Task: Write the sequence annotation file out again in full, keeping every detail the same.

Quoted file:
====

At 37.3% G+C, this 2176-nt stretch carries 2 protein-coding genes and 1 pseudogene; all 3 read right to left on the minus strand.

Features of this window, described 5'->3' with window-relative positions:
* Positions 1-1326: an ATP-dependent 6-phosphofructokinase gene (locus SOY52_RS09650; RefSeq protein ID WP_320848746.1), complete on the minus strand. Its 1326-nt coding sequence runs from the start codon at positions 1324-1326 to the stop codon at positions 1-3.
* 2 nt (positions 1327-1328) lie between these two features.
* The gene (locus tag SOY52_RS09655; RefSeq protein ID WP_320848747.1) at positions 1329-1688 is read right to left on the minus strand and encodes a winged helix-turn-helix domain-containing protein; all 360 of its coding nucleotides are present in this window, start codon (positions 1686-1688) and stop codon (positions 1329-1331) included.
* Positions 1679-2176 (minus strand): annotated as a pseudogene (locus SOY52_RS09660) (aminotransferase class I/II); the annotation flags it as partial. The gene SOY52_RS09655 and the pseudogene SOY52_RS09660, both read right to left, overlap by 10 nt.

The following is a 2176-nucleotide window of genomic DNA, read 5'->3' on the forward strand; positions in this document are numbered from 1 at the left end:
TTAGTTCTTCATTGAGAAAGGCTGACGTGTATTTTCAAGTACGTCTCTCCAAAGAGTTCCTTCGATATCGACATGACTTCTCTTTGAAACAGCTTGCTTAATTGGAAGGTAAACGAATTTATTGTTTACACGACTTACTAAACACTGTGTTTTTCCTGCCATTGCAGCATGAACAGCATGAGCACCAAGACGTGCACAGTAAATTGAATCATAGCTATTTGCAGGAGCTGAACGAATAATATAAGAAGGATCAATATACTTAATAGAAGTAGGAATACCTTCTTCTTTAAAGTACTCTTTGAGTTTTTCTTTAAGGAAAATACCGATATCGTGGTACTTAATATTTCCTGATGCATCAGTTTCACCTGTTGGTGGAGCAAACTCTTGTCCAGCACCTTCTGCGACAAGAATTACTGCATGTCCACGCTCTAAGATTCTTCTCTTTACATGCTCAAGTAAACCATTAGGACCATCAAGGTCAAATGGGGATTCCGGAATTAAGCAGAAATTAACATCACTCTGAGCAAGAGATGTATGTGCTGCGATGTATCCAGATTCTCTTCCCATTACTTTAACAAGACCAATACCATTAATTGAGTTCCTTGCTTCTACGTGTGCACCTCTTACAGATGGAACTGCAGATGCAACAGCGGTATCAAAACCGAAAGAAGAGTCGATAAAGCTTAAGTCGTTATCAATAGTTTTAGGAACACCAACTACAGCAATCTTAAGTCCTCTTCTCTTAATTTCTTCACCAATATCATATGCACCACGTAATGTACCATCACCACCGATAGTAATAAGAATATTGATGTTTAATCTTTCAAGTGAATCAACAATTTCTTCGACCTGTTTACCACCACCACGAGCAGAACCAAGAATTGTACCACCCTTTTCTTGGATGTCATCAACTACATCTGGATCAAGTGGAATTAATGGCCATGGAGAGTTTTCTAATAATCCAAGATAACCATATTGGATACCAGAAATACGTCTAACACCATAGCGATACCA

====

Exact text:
At 37.3% G+C, this 2176-nt stretch carries 2 protein-coding genes and 1 pseudogene; all 3 read right to left on the minus strand.

Features of this window, described 5'->3' with window-relative positions:
* Positions 1-1326: an ATP-dependent 6-phosphofructokinase gene (locus SOY52_RS09650; RefSeq protein ID WP_320848746.1), complete on the minus strand. Its 1326-nt coding sequence runs from the start codon at positions 1324-1326 to the stop codon at positions 1-3.
* 2 nt (positions 1327-1328) lie between these two features.
* The gene (locus tag SOY52_RS09655; RefSeq protein ID WP_320848747.1) at positions 1329-1688 is read right to left on the minus strand and encodes a winged helix-turn-helix domain-containing protein; all 360 of its coding nucleotides are present in this window, start codon (positions 1686-1688) and stop codon (positions 1329-1331) included.
* Positions 1679-2176 (minus strand): annotated as a pseudogene (locus SOY52_RS09660) (aminotransferase class I/II); the annotation flags it as partial. The gene SOY52_RS09655 and the pseudogene SOY52_RS09660, both read right to left, overlap by 10 nt.

The following is a 2176-nucleotide window of genomic DNA, read 5'->3' on the forward strand; positions in this document are numbered from 1 at the left end:
TTAGTTCTTCATTGAGAAAGGCTGACGTGTATTTTCAAGTACGTCTCTCCAAAGAGTTCCTTCGATATCGACATGACTTCTCTTTGAAACAGCTTGCTTAATTGGAAGGTAAACGAATTTATTGTTTACACGACTTACTAAACACTGTGTTTTTCCTGCCATTGCAGCATGAACAGCATGAGCACCAAGACGTGCACAGTAAATTGAATCATAGCTATTTGCAGGAGCTGAACGAATAATATAAGAAGGATCAATATACTTAATAGAAGTAGGAATACCTTCTTCTTTAAAGTACTCTTTGAGTTTTTCTTTAAGGAAAATACCGATATCGTGGTACTTAATATTTCCTGATGCATCAGTTTCACCTGTTGGTGGAGCAAACTCTTGTCCAGCACCTTCTGCGACAAGAATTACTGCATGTCCACGCTCTAAGATTCTTCTCTTTACATGCTCAAGTAAACCATTAGGACCATCAAGGTCAAATGGGGATTCCGGAATTAAGCAGAAATTAACATCACTCTGAGCAAGAGATGTATGTGCTGCGATGTATCCAGATTCTCTTCCCATTACTTTAACAAGACCAATACCATTAATTGAGTTCCTTGCTTCTACGTGTGCACCTCTTACAGATGGAACTGCAGATGCAACAGCGGTATCAAAACCGAAAGAAGAGTCGATAAAGCTTAAGTCGTTATCAATAGTTTTAGGAACACCAACTACAGCAATCTTAAGTCCTCTTCTCTTAATTTCTTCACCAATATCATATGCACCACGTAATGTACCATCACCACCGATAGTAATAAGAATATTGATGTTTAATCTTTCAAGTGAATCAACAATTTCTTCGACCTGTTTACCACCACCACGAGCAGAACCAAGAATTGTACCACCCTTTTCTTGGATGTCATCAACTACATCTGGATCAAGTGGAATTAATGGCCATGGAGAGTTTTCTAATAATCCAAGATAACCATATTGGATACCAGAAATACGTCTAACACCATAGCGATACCA